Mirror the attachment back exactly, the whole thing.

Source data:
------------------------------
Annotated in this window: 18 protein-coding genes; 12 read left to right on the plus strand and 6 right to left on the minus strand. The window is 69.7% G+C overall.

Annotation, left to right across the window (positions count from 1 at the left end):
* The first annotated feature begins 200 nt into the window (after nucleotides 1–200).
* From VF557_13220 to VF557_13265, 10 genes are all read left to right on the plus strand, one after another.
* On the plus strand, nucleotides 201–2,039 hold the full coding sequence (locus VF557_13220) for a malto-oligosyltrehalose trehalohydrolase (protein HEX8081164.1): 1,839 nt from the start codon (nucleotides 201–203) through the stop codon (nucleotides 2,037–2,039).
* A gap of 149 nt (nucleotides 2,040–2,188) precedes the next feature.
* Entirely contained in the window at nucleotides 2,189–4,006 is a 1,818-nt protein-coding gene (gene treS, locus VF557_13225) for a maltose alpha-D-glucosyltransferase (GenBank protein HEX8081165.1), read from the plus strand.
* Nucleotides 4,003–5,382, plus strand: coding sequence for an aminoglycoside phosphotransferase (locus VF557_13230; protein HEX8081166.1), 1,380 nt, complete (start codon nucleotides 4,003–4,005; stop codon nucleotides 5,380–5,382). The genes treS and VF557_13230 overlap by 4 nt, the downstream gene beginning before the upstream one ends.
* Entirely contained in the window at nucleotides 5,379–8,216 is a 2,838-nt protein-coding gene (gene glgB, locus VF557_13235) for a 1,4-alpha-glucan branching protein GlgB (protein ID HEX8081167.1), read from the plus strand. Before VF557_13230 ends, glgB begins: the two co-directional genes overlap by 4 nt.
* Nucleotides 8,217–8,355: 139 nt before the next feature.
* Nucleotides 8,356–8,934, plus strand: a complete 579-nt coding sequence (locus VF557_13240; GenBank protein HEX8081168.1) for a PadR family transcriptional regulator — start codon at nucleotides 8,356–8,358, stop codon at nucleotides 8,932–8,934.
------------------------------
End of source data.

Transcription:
Annotated in this window: 18 protein-coding genes; 12 read left to right on the plus strand and 6 right to left on the minus strand. The window is 69.7% G+C overall.

Annotation, left to right across the window (positions count from 1 at the left end):
* The first annotated feature begins 200 nt into the window (after nucleotides 1–200).
* From VF557_13220 to VF557_13265, 10 genes are all read left to right on the plus strand, one after another.
* On the plus strand, nucleotides 201–2,039 hold the full coding sequence (locus VF557_13220) for a malto-oligosyltrehalose trehalohydrolase (protein HEX8081164.1): 1,839 nt from the start codon (nucleotides 201–203) through the stop codon (nucleotides 2,037–2,039).
* A gap of 149 nt (nucleotides 2,040–2,188) precedes the next feature.
* Entirely contained in the window at nucleotides 2,189–4,006 is a 1,818-nt protein-coding gene (gene treS, locus VF557_13225) for a maltose alpha-D-glucosyltransferase (GenBank protein HEX8081165.1), read from the plus strand.
* Nucleotides 4,003–5,382, plus strand: coding sequence for an aminoglycoside phosphotransferase (locus VF557_13230; protein HEX8081166.1), 1,380 nt, complete (start codon nucleotides 4,003–4,005; stop codon nucleotides 5,380–5,382). The genes treS and VF557_13230 overlap by 4 nt, the downstream gene beginning before the upstream one ends.
* Entirely contained in the window at nucleotides 5,379–8,216 is a 2,838-nt protein-coding gene (gene glgB, locus VF557_13235) for a 1,4-alpha-glucan branching protein GlgB (protein ID HEX8081167.1), read from the plus strand. Before VF557_13230 ends, glgB begins: the two co-directional genes overlap by 4 nt.
* Nucleotides 8,217–8,355: 139 nt before the next feature.
* Nucleotides 8,356–8,934, plus strand: a complete 579-nt coding sequence (locus VF557_13240; GenBank protein HEX8081168.1) for a PadR family transcriptional regulator — start codon at nucleotides 8,356–8,358, stop codon at nucleotides 8,932–8,934.